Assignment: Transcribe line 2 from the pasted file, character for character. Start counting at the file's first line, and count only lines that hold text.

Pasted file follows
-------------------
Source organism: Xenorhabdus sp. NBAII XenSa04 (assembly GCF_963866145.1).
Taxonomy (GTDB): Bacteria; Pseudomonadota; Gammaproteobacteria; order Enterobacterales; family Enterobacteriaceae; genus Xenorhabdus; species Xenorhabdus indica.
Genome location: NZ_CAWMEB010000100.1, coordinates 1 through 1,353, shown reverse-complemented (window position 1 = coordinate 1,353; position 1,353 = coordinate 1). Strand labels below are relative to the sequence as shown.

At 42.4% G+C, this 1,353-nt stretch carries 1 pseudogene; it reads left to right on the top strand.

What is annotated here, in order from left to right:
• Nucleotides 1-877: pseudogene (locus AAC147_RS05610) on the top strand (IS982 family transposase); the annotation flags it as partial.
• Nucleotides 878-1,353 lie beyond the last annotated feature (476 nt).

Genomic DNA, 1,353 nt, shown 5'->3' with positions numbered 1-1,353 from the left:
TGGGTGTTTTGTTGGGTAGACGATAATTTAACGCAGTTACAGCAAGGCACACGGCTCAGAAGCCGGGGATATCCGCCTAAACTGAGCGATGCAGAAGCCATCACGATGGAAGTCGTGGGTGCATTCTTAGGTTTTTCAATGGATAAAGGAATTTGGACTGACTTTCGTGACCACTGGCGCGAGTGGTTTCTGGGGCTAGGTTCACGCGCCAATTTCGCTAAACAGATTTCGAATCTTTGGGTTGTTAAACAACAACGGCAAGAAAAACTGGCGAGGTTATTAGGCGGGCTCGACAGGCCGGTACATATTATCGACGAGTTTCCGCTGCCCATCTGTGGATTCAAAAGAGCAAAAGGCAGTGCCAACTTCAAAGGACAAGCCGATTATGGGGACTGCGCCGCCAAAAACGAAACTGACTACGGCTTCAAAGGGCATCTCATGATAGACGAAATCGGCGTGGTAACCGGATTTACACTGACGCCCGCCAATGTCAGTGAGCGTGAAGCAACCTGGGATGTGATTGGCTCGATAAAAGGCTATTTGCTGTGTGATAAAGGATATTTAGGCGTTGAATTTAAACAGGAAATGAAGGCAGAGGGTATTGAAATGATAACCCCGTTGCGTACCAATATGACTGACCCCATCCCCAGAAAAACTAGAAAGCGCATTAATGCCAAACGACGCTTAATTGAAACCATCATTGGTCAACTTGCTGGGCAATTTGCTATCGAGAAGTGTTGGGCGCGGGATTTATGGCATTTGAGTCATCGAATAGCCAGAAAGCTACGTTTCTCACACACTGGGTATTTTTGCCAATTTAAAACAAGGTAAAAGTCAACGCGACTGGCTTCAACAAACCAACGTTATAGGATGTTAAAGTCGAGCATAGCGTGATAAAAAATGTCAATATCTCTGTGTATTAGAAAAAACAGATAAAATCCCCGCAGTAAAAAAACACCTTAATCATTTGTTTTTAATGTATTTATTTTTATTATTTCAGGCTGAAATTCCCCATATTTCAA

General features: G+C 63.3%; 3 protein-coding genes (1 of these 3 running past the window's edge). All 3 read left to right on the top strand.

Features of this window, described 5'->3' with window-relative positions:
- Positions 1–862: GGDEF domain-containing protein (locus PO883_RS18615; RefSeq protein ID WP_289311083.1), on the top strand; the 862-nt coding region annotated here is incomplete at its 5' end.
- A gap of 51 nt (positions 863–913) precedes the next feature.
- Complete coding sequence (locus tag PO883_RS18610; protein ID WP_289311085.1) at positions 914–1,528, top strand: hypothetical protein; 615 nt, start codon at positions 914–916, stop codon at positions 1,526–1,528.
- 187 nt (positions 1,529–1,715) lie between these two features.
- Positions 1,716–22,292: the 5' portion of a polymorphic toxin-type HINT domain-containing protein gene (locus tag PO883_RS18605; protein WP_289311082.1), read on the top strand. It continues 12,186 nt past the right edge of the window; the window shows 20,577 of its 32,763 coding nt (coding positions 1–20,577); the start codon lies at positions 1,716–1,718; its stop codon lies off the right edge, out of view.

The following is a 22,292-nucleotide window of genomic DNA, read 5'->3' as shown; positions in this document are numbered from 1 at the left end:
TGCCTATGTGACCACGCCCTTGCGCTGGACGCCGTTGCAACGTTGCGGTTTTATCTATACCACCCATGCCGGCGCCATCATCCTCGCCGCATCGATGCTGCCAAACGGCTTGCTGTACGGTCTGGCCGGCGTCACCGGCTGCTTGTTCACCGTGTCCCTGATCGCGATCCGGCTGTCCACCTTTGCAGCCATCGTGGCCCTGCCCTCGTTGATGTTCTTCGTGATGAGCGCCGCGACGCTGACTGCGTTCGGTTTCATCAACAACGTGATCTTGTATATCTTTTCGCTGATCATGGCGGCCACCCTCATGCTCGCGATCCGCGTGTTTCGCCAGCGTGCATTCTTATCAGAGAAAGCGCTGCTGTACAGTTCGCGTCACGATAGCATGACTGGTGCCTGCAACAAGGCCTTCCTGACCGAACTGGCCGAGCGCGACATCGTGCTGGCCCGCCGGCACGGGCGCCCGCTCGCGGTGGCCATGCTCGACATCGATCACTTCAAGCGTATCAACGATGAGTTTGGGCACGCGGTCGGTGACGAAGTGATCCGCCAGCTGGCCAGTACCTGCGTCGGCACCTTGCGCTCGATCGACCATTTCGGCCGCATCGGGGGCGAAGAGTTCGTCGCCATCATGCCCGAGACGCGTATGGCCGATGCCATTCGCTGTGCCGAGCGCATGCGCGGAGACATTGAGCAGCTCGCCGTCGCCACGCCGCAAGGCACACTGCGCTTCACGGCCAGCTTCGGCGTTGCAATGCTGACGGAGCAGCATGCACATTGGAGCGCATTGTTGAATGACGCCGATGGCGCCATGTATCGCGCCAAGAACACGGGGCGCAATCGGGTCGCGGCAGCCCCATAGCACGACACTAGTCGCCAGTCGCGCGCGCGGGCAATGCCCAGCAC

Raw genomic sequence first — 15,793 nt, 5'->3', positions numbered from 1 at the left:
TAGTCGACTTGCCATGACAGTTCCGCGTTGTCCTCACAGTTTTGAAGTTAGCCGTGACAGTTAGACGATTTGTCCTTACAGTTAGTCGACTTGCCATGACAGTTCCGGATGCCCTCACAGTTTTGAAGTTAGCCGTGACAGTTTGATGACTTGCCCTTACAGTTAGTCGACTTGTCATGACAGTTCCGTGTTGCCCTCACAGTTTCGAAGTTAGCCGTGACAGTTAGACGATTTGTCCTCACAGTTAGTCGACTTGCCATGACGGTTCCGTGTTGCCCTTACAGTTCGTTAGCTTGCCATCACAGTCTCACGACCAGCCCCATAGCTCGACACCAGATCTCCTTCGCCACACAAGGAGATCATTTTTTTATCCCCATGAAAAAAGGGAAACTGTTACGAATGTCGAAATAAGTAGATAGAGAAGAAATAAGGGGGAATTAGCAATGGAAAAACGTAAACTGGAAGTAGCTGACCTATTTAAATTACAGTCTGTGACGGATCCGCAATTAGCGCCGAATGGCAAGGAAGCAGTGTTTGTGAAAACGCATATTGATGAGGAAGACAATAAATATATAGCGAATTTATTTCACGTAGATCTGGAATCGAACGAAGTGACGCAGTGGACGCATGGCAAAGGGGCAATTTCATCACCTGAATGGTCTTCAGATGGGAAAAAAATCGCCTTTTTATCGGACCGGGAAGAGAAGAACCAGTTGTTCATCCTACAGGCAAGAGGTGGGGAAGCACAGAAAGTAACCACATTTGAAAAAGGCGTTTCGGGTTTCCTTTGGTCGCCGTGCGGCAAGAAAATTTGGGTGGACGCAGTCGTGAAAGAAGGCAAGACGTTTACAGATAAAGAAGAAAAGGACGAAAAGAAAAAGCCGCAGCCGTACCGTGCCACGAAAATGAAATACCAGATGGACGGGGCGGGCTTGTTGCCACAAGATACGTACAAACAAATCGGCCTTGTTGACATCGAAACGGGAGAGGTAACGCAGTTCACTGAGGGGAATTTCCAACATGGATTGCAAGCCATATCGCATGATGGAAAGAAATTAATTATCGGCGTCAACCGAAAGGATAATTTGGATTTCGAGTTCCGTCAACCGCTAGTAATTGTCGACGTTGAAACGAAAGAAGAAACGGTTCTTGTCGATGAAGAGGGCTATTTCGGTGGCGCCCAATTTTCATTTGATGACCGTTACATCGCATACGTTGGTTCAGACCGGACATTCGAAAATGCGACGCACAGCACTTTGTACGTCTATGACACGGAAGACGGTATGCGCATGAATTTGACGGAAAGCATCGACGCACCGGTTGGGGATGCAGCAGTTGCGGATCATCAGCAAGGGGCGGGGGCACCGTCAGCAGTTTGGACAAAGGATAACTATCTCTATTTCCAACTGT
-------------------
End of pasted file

Taxonomy (GTDB): Bacteria; Pseudomonadota; Gammaproteobacteria; order Enterobacterales; family Enterobacteriaceae; genus Xenorhabdus; species Xenorhabdus indica.